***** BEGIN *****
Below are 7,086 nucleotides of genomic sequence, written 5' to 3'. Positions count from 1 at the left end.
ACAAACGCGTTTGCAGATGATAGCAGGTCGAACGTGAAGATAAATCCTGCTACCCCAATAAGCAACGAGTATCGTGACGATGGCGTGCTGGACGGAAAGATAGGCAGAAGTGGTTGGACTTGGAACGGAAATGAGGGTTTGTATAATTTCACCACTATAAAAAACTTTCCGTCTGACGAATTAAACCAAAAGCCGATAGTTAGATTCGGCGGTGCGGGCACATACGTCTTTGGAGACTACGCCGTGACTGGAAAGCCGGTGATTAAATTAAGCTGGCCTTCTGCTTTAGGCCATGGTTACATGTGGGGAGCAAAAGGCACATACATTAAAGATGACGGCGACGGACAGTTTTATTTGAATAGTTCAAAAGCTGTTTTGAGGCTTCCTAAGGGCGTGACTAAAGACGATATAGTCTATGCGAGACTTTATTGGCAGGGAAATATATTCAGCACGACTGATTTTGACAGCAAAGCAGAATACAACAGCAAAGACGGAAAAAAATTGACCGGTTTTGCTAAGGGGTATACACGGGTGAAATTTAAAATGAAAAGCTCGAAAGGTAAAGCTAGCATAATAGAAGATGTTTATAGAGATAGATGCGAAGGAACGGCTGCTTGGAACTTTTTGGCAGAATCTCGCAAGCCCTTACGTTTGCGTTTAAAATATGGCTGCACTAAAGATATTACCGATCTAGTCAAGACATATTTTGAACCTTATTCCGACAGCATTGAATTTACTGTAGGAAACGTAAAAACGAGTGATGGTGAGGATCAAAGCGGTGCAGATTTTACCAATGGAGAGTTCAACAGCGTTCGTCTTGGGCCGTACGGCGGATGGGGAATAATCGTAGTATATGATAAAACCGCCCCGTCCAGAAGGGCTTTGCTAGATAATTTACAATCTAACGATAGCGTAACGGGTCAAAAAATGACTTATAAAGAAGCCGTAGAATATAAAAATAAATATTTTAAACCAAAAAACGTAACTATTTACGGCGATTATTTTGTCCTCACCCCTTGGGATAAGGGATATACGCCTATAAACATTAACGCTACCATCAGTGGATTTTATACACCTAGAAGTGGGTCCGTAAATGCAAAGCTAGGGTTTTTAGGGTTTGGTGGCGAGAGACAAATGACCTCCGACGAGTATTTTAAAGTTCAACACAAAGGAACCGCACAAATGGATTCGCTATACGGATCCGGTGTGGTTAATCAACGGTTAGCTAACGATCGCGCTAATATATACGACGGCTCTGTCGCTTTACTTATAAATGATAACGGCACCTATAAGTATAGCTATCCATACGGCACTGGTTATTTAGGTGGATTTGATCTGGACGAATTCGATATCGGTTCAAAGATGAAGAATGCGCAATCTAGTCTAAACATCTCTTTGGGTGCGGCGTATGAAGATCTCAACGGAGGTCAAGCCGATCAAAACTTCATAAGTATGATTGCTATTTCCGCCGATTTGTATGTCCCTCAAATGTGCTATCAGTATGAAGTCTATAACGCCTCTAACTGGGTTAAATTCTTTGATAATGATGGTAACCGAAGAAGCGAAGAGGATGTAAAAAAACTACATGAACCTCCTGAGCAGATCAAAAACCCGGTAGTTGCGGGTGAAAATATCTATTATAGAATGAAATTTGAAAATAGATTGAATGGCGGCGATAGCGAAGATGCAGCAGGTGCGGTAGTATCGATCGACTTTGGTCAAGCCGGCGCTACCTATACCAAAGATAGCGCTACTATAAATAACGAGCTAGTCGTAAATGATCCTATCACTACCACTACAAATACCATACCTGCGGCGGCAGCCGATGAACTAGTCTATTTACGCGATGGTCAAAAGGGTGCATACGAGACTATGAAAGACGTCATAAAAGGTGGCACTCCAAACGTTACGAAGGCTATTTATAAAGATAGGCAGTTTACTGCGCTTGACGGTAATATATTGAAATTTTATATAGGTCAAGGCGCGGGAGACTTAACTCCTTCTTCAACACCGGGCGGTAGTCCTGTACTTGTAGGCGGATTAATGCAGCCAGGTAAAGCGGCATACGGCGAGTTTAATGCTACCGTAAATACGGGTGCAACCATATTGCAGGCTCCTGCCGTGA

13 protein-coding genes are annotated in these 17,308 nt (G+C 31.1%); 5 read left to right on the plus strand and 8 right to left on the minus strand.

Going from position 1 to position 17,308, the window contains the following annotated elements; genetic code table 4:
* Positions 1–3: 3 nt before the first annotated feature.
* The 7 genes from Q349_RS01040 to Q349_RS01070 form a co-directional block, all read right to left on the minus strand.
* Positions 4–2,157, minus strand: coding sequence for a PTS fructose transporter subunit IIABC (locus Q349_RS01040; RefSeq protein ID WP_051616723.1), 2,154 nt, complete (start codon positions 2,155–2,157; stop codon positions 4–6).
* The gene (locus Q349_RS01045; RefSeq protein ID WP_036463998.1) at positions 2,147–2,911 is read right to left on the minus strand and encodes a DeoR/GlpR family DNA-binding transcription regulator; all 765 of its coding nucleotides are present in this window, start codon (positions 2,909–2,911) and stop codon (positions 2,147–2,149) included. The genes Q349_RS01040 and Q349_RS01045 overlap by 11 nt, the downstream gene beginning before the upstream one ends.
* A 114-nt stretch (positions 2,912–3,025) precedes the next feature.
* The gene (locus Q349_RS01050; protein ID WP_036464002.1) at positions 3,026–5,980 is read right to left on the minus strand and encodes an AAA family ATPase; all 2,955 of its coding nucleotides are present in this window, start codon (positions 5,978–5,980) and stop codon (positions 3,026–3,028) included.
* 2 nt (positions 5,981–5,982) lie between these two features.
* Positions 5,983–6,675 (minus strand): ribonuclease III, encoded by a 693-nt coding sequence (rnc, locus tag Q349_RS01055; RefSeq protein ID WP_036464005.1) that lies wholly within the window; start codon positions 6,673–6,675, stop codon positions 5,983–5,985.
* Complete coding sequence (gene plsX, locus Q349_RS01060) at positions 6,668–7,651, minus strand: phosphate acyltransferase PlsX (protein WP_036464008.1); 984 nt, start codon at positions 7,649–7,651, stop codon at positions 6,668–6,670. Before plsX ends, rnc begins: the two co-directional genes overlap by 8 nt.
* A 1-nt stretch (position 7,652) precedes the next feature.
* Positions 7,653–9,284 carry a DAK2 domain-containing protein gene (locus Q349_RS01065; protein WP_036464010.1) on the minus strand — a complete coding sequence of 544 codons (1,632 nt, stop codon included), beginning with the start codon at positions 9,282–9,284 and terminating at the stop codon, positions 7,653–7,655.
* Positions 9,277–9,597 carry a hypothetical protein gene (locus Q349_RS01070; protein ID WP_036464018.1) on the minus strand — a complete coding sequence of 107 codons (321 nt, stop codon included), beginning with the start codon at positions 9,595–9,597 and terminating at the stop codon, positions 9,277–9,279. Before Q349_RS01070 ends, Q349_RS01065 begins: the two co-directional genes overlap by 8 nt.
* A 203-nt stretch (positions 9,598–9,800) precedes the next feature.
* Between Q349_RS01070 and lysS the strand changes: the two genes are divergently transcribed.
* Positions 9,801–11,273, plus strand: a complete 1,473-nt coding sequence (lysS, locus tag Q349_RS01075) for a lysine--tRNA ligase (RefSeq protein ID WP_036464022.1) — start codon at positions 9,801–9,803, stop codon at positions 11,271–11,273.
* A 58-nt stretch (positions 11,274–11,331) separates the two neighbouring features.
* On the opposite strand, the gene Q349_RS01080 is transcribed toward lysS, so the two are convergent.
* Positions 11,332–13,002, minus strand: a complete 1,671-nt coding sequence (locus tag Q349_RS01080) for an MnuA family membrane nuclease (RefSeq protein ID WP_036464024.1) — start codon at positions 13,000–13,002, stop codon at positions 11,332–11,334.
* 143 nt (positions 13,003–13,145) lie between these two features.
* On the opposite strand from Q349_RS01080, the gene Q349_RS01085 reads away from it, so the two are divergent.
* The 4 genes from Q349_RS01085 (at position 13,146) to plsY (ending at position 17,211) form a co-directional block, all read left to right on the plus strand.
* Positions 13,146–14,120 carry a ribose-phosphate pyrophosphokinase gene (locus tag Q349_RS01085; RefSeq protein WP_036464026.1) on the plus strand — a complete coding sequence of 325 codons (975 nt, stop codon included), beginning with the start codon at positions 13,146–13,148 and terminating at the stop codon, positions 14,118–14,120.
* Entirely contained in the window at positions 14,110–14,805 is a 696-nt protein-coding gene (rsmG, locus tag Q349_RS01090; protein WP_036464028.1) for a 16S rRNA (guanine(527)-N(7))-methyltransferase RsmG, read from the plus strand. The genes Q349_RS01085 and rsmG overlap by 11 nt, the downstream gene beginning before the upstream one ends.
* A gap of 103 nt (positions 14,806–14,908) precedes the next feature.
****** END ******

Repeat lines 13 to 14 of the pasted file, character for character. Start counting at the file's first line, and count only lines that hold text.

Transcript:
* Complete coding sequence (gene plsX, locus Q349_RS01060) at positions 6,668–7,651, minus strand: phosphate acyltransferase PlsX (protein WP_036464008.1); 984 nt, start codon at positions 7,649–7,651, stop codon at positions 6,668–6,670. Before plsX ends, rnc begins: the two co-directional genes overlap by 8 nt.
* A 1-nt stretch (position 7,652) precedes the next feature.